Planning a vegetable garden in
is pretty easy whether you’re a native or new to the area. To help make
planning your garden easier, I’ve come up with a list of questions to answer.
You’re answers will help you decide what and how many vegetables to grow.
1. Why are you planting a vegetable garden?
2. How many people are in your household?
3. What are you going to do with your vegetables? (Preserving, eat fresh, both)
4. Which vegetables does your household eat?
5. How much space do you have for your garden?
6. How much time do you have to work in the garden?
It’s important to answer the above questions realistically. If you don’t have a lot of space, let’s say an apartment balcony, or you can only dedicate a few hours a week spent working in the garden, then those factors will go into planning your
1. Why are you planting a vegetable garden? Is gardening a hobby of yours, something new you want to try, or a necessity to feed your family? Your answer will help determine how large a garden you’ll plant and how much time you’ll be spending in it.
2. How many people are in your household? This answer factors into how much of which vegetables to plant. If you’re going to provide veggies for your family year round, knowing how much to plant is of up most importance.
3. What are you going to do with your vegetables? (Preserving, eat fresh, both) Do you want to be able to make a couple of fresh salads during the summer or enough stewed tomatoes for the entire year? Decide how much of which vegetable you’re going to need.
4. Which vegetables does your household eat? Don’t waste your time planting vegetables no one in your household is going to eat. What types of fresh, frozen, or canned vegetables do you buy most often? Plan on planting more of those.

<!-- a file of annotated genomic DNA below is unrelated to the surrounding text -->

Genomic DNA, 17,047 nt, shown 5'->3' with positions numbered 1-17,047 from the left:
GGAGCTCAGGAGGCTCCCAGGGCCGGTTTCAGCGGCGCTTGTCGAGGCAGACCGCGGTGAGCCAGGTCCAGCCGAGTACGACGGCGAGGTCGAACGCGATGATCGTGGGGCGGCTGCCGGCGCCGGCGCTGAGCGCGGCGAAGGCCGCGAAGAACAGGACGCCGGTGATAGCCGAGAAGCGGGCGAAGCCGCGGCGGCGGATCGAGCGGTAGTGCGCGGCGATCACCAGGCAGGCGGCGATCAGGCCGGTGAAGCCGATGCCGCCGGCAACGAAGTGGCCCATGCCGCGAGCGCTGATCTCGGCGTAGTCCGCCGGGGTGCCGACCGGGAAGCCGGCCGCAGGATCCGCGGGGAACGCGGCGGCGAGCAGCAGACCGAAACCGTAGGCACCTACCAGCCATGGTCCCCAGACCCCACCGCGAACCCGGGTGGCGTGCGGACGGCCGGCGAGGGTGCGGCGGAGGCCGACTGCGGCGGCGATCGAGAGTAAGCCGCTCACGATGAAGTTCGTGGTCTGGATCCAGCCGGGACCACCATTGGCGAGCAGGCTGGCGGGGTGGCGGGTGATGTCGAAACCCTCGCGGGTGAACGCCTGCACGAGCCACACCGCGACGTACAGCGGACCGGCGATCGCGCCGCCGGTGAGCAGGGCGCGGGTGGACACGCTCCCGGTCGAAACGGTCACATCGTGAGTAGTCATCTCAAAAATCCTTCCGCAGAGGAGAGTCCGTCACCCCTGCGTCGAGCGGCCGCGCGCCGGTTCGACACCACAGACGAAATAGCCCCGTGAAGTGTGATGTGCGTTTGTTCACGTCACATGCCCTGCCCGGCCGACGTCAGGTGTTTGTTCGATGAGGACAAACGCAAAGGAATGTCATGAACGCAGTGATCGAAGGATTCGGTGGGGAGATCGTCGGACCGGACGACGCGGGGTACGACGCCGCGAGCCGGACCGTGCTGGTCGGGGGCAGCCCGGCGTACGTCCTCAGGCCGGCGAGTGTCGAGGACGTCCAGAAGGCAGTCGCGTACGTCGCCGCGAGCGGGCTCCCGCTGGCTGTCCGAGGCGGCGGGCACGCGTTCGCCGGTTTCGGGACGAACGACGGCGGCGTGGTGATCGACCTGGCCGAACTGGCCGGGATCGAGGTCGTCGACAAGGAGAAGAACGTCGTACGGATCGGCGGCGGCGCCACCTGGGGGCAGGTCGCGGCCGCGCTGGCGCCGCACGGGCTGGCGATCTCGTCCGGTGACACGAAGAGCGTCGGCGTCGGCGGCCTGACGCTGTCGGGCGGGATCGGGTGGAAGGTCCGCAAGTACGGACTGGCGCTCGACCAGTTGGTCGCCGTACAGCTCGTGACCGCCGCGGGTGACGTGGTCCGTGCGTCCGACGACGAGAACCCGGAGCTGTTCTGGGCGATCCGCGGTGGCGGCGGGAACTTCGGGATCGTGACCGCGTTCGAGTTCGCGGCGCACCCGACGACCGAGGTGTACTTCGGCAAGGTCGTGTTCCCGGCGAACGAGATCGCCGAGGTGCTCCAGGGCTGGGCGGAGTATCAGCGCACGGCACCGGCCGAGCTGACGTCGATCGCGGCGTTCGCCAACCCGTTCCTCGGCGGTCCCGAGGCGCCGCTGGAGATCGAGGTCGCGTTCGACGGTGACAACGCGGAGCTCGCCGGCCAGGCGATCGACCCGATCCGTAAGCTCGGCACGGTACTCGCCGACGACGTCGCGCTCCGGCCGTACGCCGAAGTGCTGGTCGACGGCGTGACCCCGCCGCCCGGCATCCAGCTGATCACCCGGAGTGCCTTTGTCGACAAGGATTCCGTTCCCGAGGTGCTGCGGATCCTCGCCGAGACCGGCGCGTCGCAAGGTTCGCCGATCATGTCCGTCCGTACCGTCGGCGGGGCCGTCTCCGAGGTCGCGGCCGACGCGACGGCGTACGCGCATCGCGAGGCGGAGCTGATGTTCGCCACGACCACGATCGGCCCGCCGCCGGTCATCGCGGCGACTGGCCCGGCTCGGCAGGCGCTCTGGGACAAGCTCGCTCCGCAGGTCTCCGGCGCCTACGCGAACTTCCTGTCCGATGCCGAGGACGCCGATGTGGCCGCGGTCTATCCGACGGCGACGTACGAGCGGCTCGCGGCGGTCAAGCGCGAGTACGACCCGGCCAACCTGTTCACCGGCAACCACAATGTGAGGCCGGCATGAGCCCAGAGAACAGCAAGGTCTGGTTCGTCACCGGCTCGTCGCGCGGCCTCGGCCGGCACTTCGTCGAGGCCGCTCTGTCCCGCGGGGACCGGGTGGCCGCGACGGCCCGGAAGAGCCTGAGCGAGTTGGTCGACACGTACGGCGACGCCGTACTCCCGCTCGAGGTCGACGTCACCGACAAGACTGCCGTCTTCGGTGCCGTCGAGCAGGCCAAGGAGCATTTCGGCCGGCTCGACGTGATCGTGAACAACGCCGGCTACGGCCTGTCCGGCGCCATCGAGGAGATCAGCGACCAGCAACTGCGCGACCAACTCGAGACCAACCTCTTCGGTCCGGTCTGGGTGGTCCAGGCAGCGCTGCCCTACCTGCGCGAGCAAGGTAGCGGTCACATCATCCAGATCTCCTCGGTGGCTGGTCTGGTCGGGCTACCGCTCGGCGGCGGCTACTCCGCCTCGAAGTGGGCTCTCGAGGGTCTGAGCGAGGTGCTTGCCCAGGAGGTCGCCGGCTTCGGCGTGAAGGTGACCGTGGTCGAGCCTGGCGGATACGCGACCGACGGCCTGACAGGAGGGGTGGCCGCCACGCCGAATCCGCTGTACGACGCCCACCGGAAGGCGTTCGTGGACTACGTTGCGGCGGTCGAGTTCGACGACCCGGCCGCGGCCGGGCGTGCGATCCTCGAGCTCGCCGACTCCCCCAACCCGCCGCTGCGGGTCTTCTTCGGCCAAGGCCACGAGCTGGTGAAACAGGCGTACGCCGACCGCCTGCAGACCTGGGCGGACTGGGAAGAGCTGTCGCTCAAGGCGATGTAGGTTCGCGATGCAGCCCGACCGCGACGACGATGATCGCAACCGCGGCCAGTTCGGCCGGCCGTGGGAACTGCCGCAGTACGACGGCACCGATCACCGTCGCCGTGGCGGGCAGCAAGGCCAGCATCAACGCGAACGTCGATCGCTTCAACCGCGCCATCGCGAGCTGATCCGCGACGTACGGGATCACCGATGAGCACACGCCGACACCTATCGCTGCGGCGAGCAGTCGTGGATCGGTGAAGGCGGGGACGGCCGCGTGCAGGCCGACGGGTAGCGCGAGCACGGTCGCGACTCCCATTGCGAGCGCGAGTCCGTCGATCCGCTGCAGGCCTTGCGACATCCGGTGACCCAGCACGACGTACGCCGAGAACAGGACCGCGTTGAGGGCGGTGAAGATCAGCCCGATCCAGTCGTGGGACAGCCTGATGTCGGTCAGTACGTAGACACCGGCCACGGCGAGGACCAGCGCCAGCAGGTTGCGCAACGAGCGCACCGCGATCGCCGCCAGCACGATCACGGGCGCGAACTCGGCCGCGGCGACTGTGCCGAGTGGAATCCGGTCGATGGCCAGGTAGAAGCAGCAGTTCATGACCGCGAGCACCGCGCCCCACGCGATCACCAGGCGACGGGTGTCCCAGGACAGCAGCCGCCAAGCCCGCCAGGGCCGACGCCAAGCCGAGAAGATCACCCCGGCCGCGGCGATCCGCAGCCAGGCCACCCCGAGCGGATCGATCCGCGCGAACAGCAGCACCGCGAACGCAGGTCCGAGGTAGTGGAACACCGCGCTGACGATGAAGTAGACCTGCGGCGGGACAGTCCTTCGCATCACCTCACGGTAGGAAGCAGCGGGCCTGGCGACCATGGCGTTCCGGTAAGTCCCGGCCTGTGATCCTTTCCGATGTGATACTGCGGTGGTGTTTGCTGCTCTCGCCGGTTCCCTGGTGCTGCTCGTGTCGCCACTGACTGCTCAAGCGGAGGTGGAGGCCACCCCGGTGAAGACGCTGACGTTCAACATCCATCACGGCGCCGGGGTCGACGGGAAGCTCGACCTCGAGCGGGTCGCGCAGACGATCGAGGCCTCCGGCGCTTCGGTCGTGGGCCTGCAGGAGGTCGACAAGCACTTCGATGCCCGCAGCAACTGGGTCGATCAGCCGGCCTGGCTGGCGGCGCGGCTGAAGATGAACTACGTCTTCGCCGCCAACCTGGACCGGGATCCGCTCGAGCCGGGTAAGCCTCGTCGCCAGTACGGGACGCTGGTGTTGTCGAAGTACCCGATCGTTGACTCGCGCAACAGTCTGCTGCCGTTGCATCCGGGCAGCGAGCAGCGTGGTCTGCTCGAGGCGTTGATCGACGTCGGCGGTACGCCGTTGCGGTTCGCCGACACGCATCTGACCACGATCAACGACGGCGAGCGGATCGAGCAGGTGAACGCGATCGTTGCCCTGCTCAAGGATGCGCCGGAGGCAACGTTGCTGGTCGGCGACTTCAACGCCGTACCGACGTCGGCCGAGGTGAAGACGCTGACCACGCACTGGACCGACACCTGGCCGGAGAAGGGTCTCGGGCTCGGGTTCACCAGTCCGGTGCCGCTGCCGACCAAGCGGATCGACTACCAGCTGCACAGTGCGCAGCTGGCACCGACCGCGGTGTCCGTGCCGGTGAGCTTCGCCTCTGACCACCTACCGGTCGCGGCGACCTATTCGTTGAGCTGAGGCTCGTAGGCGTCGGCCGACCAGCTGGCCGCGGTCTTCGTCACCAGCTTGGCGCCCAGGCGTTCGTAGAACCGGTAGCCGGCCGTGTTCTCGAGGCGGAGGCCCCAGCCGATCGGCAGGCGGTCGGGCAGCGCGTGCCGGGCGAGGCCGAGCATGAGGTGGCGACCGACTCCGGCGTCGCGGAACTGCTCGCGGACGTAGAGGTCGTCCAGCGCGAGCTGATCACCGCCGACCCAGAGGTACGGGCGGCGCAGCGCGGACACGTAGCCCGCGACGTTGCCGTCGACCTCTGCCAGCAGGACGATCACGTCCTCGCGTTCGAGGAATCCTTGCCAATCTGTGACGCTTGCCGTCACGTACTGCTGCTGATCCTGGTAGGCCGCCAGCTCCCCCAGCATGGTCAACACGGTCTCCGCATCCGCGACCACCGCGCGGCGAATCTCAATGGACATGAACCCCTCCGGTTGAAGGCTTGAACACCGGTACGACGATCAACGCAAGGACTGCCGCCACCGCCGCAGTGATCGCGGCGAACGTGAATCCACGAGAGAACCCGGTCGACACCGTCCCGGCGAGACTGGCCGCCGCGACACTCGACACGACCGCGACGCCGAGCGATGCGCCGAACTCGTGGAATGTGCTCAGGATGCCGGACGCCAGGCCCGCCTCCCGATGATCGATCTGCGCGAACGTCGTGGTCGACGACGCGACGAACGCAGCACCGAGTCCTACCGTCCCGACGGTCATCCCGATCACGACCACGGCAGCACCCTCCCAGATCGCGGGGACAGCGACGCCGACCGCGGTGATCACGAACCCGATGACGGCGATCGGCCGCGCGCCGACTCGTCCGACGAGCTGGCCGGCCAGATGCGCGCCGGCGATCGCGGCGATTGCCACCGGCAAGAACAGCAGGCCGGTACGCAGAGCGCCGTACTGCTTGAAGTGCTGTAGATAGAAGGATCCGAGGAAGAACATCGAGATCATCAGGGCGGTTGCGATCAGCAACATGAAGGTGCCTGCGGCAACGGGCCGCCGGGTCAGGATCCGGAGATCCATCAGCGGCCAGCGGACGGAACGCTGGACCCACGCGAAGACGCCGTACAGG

5. How much space do you have for your garden? If you have limited space, choose vegetable varieties wisely. Grow compact plants and bush varieties to save on space. Mix and match veggies in pots and along trellises.
6. How much time do you have to work in the garden? This is where you really need to get realistic. Growing a large and productive garden takes time and work. Factor in work, family, and summer activities, then decide how much time you have to spend planting, weeding, harvesting etc. The larger the garden, the more time you’ll need to dedicate.
Now that you have answers to these questions you know how much time you are willing to put into growing a vegetable garden. If you don’t have a lot of time or space for gardening, start small and grow a few of your favorites. After the growing season re-access and determine whether you can upscale or downscale your garden or leave it the way it is.
How do you plan on enjoying your garden fresh vegetables?
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